It takes us until we hit the absolute bottom of the file to get a clear picture of what this program actually does.

The one conceivable advantage of doing things bottom-up is that if we still remember it, I know exactly what getConnectionInfo actually is/does when I see the call sites. I reject the premise that it will be remembered in a large file, and I don't think it buys you much even if you did; name your functions well and you can infer the details anyway.

Conclusions:

I think this is pretty clear-cut: with bottom-up, you hide the big-picture. I can revise my getConnectionInfo to pick a new address, but I don't know how it's being used (or if it's being used) higher up. I don't even know that this is the best way to achieve my task. If I knew what my code was supposed to do, I might sooner download a library than dive into details.

With top-down, I get a sense of what's supposed to be happening before I encounter the guts. I'm also not handicapped by what I don't see - if I need some details, I'll elect to find the ones I care about, I'll cache only those details in my brain, and I'll go back to accomplishing my high-level task.

Top-down wins.

But - wait - what if I went for 'spatial locality'?

Some of you might say - well wait - I can organize things so that all of the client functions are together and all of the server functions are together.

Ok - I can see how that might be a win - if nothing else, it means you don't have to jump around the file. You lose the nice 'I see the big picture' aspect, however; you've just cut your view in half.

There's some gain, and some loss. For a program this small, I don't think the spatial locality buys you much. Our text editors can open multiple panes at once if you're truly concerned about scrolling.

In a bigger project, where the server and client are more complex - you'd probably have them as separate programs, not even just separate in the codebase as different modules, and the threshold where you make decisions like that is non-trivial to find. While server and client lend themselves more to this sort of separation (in which case I think external documentation in the form of a wiki page starts to sound shiny), most of the time, code isn't so cleanly divided - and I argue that top-down wins over spatial locality.

Recommendations:

Think of your functions as having a tree relationship. Your main function is your root. The things that it calls are its children, and the things that those functions call are their children.

We can then define a 'level of abstraction' (roughly) as a level in the tree, in other words, by what a nodes depth is from the root (main or the high level idea of the module).

I propose that the best ordering is level-order. Start listing functions in your source file at the highest level of our tree, end at the lowest.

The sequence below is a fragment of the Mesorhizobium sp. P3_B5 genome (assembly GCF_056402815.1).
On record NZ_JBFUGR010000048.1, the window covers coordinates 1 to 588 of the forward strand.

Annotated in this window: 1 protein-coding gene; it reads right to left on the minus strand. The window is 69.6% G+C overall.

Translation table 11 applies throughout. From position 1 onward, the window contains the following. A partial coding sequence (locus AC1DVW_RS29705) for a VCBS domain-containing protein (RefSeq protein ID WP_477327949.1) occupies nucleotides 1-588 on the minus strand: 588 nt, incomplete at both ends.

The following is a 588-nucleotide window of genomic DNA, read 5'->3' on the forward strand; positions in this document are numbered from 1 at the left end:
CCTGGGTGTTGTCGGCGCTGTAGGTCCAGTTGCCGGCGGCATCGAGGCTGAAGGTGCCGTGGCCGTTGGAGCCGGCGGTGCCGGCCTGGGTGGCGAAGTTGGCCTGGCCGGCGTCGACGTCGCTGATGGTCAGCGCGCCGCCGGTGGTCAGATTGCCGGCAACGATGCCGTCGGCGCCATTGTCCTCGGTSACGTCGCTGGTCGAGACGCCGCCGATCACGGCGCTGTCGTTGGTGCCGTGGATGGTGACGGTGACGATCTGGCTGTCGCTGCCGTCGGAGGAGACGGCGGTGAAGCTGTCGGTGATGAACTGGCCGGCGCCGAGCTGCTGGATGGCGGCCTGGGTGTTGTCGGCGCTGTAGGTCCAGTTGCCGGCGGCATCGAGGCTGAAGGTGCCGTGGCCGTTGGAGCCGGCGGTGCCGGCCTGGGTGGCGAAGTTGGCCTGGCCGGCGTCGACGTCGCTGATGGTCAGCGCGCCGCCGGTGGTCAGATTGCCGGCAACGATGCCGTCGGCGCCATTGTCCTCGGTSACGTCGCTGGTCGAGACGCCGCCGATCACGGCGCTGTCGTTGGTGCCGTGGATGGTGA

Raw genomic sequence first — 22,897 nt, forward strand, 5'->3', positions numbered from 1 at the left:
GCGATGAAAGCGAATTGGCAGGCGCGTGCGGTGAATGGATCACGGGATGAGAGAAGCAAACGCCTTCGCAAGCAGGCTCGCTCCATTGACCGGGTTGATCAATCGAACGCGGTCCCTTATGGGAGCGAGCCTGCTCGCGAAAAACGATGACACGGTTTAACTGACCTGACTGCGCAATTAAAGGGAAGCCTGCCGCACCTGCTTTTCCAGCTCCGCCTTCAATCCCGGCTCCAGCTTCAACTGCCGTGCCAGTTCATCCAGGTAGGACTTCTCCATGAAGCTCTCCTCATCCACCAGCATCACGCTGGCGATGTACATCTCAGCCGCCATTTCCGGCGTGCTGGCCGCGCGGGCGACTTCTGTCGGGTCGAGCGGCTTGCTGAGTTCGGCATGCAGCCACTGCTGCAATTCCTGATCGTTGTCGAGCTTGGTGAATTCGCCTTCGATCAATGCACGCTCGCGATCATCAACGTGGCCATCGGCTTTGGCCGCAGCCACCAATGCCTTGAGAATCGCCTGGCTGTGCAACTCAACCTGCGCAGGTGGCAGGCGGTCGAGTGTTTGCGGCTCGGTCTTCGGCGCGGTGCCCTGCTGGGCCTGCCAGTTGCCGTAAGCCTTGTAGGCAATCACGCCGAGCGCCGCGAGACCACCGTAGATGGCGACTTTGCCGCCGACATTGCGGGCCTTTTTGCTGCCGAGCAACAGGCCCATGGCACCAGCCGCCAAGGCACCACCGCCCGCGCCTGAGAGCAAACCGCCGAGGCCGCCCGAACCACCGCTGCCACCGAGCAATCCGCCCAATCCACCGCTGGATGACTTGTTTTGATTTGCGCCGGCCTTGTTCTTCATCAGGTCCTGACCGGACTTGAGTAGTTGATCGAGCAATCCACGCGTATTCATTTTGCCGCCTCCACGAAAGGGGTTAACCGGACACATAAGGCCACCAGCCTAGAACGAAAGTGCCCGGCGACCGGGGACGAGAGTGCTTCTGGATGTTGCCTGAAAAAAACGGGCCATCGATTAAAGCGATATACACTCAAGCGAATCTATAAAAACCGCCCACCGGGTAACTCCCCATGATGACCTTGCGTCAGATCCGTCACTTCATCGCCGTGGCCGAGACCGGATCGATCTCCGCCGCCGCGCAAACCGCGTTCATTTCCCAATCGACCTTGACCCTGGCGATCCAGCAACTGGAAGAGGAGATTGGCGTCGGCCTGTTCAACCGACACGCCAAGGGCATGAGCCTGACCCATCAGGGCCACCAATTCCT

There's a couple of things to mention here:
1) It's probably not quite a tree - you might have multiple functions on one level referencing something on the next, like getConnectionInfo, etc.
2) You might propose a scenario where I have a helper function that is only ever called by main - it's a detail, but I use it early on, and that this breaks the notion of 'levels of abstraction'. You got me - you're right - do it anyway. Put it as the last function on that level - you'll get your high level overview and still get the relevant details without having to go too far. The difference between bottom-up and this is that by the time you see this 'detail function', you have the context that explains its high-level purpose and you can decide to skip past it safely.

Credit where credit's due:

The idea for this article comes from page 27 of the C++ Coding Standards document document from University of Michigan Professor, Dr. Kieras' EECS 381 course. I'm writing this because I don't think that document does it justice. It contains a short paragraph description that is incomplete without context. I only realized why the top-down approach is so beneficial after getting a red pen taken to my code and talking about it.

std::pair considered harmful!

Summary:

I had a realization today: std::pair should only be used when writing templated classes/functions; a custom struct will always stand up better under maintenance.

Interestingly, this does not seem to directly generalize to std::tuple, for which std::tie can be used quite gainfully to leverage the tuple swap and comparison functions.

Why:

Let’s begin by discussing what a pair actually is. A pair is a way of referring to exactly two things.

It’s important that we don’t start to add words or implied meanings to that definition. It does not tell us what those things are, either as a group or as components, beyond saying: “here’s two things”.

So let’s dive into:

Reason #1: It’s not self-documenting

If I give you a std::pair<string, int>, there’s no way of knowing what that is. The string might represent a number, or a spaceship. The int might be an address or a timestamp. Whatever these values are, we don’t know what they are individually, or why we grouped them together.